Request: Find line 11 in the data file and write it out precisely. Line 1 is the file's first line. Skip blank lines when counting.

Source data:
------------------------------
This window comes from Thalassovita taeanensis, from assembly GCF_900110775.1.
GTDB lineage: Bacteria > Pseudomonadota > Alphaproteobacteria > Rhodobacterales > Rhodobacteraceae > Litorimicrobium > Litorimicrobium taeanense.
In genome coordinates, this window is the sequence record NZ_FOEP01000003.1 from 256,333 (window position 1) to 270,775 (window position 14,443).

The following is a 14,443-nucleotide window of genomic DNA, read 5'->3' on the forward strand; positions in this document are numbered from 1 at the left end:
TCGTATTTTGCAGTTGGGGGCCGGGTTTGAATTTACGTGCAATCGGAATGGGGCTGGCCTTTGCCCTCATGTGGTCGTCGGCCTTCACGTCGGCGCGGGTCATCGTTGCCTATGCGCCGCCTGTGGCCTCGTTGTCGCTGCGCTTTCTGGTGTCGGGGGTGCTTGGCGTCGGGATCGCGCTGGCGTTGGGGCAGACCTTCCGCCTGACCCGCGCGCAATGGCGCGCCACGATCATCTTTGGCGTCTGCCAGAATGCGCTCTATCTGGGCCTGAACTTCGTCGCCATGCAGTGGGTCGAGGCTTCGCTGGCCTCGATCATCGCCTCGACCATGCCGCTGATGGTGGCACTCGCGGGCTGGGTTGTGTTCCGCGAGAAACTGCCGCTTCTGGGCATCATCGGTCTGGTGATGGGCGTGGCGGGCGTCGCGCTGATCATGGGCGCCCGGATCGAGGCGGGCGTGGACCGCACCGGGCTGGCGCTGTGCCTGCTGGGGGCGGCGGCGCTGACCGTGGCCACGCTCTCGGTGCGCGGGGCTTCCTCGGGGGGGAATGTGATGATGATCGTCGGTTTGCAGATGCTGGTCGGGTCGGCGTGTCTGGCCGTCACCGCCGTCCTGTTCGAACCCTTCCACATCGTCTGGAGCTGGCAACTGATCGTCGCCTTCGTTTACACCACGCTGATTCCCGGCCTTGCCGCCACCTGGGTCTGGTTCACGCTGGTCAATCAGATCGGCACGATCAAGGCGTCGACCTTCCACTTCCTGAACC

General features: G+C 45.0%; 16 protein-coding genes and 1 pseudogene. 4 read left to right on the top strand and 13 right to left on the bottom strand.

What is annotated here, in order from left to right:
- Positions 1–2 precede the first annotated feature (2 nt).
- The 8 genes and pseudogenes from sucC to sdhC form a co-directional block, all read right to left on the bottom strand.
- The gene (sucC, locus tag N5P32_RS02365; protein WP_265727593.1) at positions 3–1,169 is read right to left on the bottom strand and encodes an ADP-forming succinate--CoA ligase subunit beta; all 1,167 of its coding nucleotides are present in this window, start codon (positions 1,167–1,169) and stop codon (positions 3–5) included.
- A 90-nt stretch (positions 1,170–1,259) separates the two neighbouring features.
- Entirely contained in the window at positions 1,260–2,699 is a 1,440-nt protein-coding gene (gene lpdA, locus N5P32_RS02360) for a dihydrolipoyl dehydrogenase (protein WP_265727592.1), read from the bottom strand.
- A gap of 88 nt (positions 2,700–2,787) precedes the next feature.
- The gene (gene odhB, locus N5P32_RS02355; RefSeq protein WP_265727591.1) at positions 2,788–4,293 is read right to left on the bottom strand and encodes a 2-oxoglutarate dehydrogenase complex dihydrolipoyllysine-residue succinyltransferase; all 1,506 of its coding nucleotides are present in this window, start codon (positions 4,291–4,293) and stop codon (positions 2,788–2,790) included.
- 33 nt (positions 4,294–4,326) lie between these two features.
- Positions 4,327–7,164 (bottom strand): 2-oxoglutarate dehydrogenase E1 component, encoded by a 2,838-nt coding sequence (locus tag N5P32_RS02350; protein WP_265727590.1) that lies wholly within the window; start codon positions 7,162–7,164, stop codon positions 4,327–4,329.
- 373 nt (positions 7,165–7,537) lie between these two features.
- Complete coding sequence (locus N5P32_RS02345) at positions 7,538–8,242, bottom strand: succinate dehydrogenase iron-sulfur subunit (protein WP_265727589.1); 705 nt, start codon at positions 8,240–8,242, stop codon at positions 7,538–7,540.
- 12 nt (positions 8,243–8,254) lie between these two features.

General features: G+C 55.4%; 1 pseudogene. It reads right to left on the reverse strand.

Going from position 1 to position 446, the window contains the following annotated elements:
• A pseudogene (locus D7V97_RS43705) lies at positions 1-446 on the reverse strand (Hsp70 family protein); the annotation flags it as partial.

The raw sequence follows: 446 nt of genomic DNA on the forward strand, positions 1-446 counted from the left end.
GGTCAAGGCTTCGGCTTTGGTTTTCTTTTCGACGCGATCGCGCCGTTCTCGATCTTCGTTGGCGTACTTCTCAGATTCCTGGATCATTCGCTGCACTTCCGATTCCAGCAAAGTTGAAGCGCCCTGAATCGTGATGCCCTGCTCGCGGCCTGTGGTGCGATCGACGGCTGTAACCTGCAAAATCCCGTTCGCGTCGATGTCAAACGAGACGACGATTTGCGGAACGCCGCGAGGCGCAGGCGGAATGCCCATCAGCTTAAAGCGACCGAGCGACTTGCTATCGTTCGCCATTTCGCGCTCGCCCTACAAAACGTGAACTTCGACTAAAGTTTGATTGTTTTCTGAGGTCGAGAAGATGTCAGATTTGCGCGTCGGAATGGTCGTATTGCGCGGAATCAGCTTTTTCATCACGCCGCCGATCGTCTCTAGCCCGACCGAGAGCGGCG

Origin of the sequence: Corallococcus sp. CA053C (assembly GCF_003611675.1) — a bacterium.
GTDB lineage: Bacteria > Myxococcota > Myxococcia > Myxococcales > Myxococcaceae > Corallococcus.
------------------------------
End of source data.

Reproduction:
- A 90-nt stretch (positions 1,170–1,259) separates the two neighbouring features.